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The Oracle

Denise Lyles Cook

Denise L. Cook, known as The ORACLE, is a published author, motivational speaker, actor, singer, spoken word artist, poet, choreographer and dancer, and is well known as a healer in the field of massage therapy.  Asked what motivated her so to pursue such a wide range of interests and she answers, “my father always said ‘anything worth doing is worth doing well. And anything you put your time and effort into, you may as well get credentialed’. I believed him, so doing anything less wasn’t an option. With Daddy excellence was the first line of defense against the big bad wolf of life.”

Denise holds a B.A. in Dance, and M.F.A. from U.C.L.A and M. ED. from   National University.

Literary accomplishments include her newly released book and CD, The ORACLE Speaks… just because, ISBN #978-0-615-26196-6 52295, ORACLE Publishing © 2008, her first book, FULL CIRCLE Balance In Life: A collection of poetry and prose chronicling self-love and self-awareness, ISBN #0-9624577-6-0 51495, Back To One Publications/ChinaEyes Productions © 2005, a nomination for poet of the year 2004, 2006, 2008, by the International Society of   Poets, Editor’s Choice Award winner, 2004 and 2008,  ISP and Hollywood Poets Consortium, contributing Poet for “A Simple Guide To Better Lovemaking: ‘69 ways 2 Please Your Lover, Your Better Sex and Relationship Guide, by William Barnes, Romeo Casanova and Juliet Lovelace 2004, W.H.A.M. Agency Publishing and contributing poet for the San Gabriel Valley Poets Society 2004 and 2007 calendars. Ms. Cook also has works included in the international poetry anthologies titled ‘Poems From the Heart’ 2003, and ‘Favorite Memories’, and a host of commissioned works which include dignitaries Archbishop Cardinal Christian Tumi, Celes King, Founder Congress of Racial Equality, Congresswoman Diane Watson, legendary international Jazz and Blues entertainer Linda Hopkins, and movie and television producer David Wolper to name a few. 


The ORACLE attributes her love of life and firm belief in “I can do anything I put my mind, body and soul into”, with her close association to her sister Bessie Maria Lyles who was born with muscular dystrophy and cerebral palsy and lived only a short but full 22 years of life. “Other than my father, Ri Ri, as she was lovingly called, was my best friend for many years. I am half and half, Black and White, and this white girl couldn’t dance. She taught me how to dance, from her hospital bed. I was ridiculed, laughed at, and abused because I was the “wrong color”. Racism in reverse; I was light skinned, light eyed, had ‘good hair’, etc. From her I learned compassion, a deep sense for unconditional love, and an awareness of how precious and special life are and how sincerely lucky I am to be where I am today; alive, healthy, happy and in love with G-D, my life and myself.”rs.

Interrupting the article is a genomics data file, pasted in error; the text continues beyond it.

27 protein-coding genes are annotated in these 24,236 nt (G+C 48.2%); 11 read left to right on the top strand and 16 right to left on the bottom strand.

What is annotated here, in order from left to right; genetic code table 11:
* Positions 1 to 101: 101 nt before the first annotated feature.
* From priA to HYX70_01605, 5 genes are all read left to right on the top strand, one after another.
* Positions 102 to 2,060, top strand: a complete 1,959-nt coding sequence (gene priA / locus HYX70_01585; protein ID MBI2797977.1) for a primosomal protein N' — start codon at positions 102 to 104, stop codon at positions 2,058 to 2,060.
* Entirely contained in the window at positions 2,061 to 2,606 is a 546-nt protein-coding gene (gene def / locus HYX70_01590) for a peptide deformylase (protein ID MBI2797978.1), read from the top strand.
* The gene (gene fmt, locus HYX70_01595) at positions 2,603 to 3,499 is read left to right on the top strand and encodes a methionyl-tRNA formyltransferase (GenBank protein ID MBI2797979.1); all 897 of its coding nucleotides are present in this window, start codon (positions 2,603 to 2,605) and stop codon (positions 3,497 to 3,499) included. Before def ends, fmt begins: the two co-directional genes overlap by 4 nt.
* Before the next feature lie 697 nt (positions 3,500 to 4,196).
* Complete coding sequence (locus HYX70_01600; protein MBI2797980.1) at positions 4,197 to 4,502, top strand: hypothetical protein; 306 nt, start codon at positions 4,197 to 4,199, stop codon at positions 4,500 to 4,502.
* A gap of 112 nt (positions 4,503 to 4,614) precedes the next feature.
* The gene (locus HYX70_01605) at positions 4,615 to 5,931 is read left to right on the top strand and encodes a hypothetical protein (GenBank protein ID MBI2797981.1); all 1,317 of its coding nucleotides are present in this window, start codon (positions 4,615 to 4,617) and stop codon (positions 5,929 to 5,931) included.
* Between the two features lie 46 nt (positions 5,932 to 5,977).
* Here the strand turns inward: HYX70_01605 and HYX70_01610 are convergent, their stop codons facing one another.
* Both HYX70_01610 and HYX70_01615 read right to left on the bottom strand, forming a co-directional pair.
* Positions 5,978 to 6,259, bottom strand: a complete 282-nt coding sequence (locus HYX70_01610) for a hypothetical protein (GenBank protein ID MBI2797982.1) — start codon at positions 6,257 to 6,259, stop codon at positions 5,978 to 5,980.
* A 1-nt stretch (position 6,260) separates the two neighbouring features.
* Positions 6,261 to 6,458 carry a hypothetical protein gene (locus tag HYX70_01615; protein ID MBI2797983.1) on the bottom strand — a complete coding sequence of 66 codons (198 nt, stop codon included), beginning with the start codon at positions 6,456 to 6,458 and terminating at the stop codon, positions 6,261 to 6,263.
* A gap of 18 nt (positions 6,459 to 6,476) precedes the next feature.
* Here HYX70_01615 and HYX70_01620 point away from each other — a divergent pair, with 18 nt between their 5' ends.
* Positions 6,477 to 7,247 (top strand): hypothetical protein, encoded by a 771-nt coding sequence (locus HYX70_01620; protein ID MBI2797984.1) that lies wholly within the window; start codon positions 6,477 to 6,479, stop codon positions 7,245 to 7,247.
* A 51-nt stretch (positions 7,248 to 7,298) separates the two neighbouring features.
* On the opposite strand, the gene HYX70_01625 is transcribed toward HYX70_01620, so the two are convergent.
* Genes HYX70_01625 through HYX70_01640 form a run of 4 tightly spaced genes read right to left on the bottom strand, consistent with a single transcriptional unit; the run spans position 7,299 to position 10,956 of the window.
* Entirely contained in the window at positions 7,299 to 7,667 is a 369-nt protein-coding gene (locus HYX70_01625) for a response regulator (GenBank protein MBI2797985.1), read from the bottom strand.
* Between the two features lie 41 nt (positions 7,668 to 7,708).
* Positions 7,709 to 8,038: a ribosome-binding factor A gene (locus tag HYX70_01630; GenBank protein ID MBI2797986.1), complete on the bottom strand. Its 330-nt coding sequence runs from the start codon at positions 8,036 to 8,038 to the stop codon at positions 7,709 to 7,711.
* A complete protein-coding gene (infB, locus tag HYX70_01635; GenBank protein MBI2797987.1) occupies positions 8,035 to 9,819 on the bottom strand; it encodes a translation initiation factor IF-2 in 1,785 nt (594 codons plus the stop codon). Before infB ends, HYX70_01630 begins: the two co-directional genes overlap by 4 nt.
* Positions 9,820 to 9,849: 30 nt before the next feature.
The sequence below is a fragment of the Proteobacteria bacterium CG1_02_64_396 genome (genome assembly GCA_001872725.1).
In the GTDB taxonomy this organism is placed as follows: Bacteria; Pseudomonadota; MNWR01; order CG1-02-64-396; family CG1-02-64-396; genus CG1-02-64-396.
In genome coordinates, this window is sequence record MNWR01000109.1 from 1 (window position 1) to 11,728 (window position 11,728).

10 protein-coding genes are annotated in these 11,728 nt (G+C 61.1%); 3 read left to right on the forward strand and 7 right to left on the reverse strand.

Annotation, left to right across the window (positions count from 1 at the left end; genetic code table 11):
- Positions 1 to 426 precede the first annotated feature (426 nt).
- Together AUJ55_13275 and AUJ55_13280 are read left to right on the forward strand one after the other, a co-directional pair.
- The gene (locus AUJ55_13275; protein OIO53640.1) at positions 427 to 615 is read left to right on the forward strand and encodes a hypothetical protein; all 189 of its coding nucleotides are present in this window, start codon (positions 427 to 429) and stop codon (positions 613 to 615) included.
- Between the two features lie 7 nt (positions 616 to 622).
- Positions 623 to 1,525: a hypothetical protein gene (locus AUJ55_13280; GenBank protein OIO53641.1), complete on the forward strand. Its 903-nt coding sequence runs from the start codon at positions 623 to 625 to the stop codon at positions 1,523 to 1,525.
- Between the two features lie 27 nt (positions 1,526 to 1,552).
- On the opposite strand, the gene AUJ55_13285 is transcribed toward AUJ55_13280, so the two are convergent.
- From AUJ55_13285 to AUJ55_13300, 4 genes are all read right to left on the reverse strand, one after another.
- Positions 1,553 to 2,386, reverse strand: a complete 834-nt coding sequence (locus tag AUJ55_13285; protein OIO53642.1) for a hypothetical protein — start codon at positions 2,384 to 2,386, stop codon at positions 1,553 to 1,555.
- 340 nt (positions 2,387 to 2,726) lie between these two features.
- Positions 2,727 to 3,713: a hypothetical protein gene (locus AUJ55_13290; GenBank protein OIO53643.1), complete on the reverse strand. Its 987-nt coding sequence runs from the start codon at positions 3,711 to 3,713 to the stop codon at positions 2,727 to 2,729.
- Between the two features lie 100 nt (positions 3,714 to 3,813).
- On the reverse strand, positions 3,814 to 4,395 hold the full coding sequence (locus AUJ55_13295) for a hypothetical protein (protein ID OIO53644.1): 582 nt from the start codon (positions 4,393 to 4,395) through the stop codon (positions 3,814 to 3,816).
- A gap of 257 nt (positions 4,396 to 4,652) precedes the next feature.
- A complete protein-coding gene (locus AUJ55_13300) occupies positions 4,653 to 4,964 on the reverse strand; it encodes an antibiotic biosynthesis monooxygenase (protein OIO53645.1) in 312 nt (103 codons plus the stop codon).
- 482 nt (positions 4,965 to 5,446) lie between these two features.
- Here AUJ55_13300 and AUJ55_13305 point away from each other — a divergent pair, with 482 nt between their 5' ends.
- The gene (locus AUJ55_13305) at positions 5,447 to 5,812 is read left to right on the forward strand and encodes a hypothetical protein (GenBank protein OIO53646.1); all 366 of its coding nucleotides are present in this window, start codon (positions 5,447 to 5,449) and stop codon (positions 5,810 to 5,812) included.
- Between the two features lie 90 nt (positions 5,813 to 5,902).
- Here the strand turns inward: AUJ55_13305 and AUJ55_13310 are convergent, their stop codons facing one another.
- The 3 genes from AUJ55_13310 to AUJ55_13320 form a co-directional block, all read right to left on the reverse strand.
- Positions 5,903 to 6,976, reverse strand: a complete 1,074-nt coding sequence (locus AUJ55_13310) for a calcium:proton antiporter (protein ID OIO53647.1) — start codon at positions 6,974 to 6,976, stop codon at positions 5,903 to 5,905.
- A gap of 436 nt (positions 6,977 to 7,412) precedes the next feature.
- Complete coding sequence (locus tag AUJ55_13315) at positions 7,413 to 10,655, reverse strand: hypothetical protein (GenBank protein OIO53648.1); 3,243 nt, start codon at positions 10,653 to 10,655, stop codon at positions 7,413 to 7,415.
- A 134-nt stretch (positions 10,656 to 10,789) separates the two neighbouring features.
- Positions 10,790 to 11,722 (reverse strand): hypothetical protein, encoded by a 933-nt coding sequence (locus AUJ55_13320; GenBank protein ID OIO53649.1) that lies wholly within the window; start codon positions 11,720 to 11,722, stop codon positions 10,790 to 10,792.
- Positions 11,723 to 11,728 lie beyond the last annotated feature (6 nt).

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Question: Do you remember the first poem you wrote?


The first poem I remember writing was a plea to G-D to protect me from my Mother. She was an alcoholic and had a habit of beating me when she was on one. One day, I was making sugar toast. When I pulled the broiler drawer out, it came off the tracks. I was 10 years old and I thought I had broken the stove. I panicked and ran away to Mrs. Johnson's house, she lived on the street behind ours and I used to babysit her daughter. Yes, I was babysitting at 10. Any way, I was crying and praying to G-D, because I thought my mother was going to beat me for breaking her stove. Mrs. Johnson suggested I write to G-D, so I wrote this poem:


Don't Leave Go Of My Hands

Don't leave go of my hands Lord
For you are my guiding light
Don't leave go of my hands Lord
For you guide me both day and night
Don't leave go of my hands Lord
For I dare not be alone
Don't leave go of my hands Lord
Please stay in my heart, Your home

Mr. Johnson, a film maker,  liked the title so much, he used it on an independent film he was working on. I remember arguing with him over the use of the word "leave" and not "let" in the title. I was an English nerd and suggested to him my usage was correct, as to "let" go means to allow permission, to "leave" go was to depart from. He accepted my argument and titled his film "Don't Leave Go".

Question: What came first the singing or the poetry?


The singing came first. I began singing as early as 6 years old. My G-DMother trained me and would take me to auditions. By the age of 8 I began singing in the choir. My 3rd grade teacher, Sister Miriam Augusta, who was a song writer, conducted our little choir at St. Andrew's elementary. It was me and about 8 other classmates. We not only sang, we also wrote songs based on passages from Psalms in the Bible.. 

Question: What is the most important thing you want someone to take away from one of your performances?


From my words, my hope is that they see themselves through my words. That in some way I help the listener/reader come to learn to love themselves, as I have, through all the madness of their lives. From my performance my hope is that they are entertained and want more.

Question: If you could collab with any poet living or transitioned who would it be?


I would love to collab with Nicki Giovanni. She is pointedly on target with her word usage and thought processes. If I could choose another, it would be Nina Simone. As I have gotten older, I have come to truly appreciate the truth of her words and intent. And we have similar performance styles.

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